Sounds and letters
If you feel your child is ready, you could also start talking to them about the letter sounds - building on what they've probably already starting to learn at preschool. Find a nice ABC book and look at some of the letters together. Start with the letter her name begins with, and take it from there - let your child dictate the pace you go at (or not!).
And pronounce them phonetically: "a" rather than "ay" and "buh" rather than "bee", as this is the way they will learn them at preschool and school (if you're not sure how to pronounce them, download the DFES guide to Letters and Sounds).
"You could also try putting magnetic letters on the fridge door or buying foam letters to float about in the bath."
Once they know some letter sounds well, you can 'spot' the letters when you see them on street signs and food labels, as well as in books ("Look, yuh for yoghurt.") You could also think up some other letter-sound games to play together, from good old I Spy to more modern, splashy stuff...
"We 'fish' those foam letters with a small net out of the bath: it's a great game. I put about ten letters in, and say, 'Where is m?' and DS1 fishes it out. We also play I Spy and this game where I say, 'This word starts with the 'a', and it's a fruit, it's red and crunchy' and he has to guess what it is. I don't really want him to read before he starts school, but I would like him to 'want' to learn to read and have an interest in letters and sounds and numbers."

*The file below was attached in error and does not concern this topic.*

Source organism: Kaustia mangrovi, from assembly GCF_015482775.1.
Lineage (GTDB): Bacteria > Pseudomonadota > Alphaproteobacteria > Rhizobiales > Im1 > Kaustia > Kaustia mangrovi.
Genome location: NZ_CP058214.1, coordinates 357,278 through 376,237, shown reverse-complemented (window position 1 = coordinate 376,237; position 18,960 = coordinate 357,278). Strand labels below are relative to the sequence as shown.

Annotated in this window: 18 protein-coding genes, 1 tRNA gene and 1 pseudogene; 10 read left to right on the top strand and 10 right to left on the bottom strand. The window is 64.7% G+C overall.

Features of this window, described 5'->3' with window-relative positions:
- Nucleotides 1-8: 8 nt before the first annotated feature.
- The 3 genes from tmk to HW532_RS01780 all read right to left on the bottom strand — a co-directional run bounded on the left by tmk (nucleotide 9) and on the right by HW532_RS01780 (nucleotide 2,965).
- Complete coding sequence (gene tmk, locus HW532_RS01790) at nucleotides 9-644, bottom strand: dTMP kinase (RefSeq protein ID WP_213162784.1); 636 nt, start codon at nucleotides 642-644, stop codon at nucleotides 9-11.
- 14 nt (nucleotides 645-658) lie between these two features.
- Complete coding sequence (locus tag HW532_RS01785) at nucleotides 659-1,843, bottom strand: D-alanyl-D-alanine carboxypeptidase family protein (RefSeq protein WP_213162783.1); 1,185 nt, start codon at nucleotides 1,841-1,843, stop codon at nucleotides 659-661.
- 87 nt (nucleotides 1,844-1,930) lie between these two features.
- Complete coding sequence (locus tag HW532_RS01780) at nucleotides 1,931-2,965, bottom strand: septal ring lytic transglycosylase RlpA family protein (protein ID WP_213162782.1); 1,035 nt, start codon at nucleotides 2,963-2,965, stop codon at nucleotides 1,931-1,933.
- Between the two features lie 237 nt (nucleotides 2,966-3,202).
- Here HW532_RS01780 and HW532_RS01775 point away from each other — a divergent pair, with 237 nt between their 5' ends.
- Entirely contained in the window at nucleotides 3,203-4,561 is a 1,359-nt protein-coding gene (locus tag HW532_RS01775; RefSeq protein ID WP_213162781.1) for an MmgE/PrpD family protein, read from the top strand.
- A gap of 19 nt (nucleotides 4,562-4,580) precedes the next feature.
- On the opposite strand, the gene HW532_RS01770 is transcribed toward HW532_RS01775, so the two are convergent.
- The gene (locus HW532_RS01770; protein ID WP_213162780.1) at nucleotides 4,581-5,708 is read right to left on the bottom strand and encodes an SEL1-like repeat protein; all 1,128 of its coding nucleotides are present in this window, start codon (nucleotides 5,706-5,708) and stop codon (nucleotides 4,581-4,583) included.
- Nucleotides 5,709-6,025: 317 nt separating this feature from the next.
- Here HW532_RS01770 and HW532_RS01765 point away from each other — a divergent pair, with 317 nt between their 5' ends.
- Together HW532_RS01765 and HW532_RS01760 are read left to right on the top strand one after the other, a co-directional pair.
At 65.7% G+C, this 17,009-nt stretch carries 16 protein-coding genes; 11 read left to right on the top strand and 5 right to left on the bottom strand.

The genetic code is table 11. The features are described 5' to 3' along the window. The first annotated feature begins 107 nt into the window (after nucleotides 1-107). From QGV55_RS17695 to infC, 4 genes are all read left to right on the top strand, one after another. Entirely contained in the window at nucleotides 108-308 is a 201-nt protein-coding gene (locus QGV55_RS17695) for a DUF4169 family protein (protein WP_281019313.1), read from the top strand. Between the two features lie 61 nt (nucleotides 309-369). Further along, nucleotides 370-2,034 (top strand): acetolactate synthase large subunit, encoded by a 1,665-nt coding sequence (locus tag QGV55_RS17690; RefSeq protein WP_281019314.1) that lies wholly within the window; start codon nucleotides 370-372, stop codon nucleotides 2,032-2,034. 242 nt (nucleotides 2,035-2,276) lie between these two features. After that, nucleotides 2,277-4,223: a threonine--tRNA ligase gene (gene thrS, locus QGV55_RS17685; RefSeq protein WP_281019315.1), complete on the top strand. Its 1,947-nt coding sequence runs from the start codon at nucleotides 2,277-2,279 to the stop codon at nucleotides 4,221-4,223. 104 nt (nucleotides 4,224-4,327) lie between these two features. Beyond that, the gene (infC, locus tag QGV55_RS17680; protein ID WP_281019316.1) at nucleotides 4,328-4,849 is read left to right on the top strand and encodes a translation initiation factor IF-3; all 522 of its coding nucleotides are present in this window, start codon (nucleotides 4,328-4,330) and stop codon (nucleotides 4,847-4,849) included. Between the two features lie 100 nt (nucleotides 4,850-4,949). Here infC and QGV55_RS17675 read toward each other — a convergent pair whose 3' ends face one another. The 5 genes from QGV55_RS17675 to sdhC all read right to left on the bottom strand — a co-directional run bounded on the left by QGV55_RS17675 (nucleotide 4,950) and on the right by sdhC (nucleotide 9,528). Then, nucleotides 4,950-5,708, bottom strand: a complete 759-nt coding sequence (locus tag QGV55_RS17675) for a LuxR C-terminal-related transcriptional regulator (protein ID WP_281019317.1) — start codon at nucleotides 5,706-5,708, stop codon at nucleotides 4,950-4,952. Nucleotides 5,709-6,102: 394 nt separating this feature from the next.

"My son knew the sounds for all the letters in the alphabet
well before he started school. But it was never forced and that is the
important thing. We just had fun playing games and spotting
If your child's still keen for more (and, again, there's no rush), you could find some simple letter-sound colouring/puzzle sheets online...
"Have a look at some of the printable resources on"
... or have a go at helping them blend letter sounds together to make a simple vowel-consonant word: so, "a" and "t" makes "at" or "o" and "n" makes "on".
"Say 'a' and 't', then say it again, faster and faster, until the sounds run together and the penny, in theory, drops."
Starting school: pleasure not pain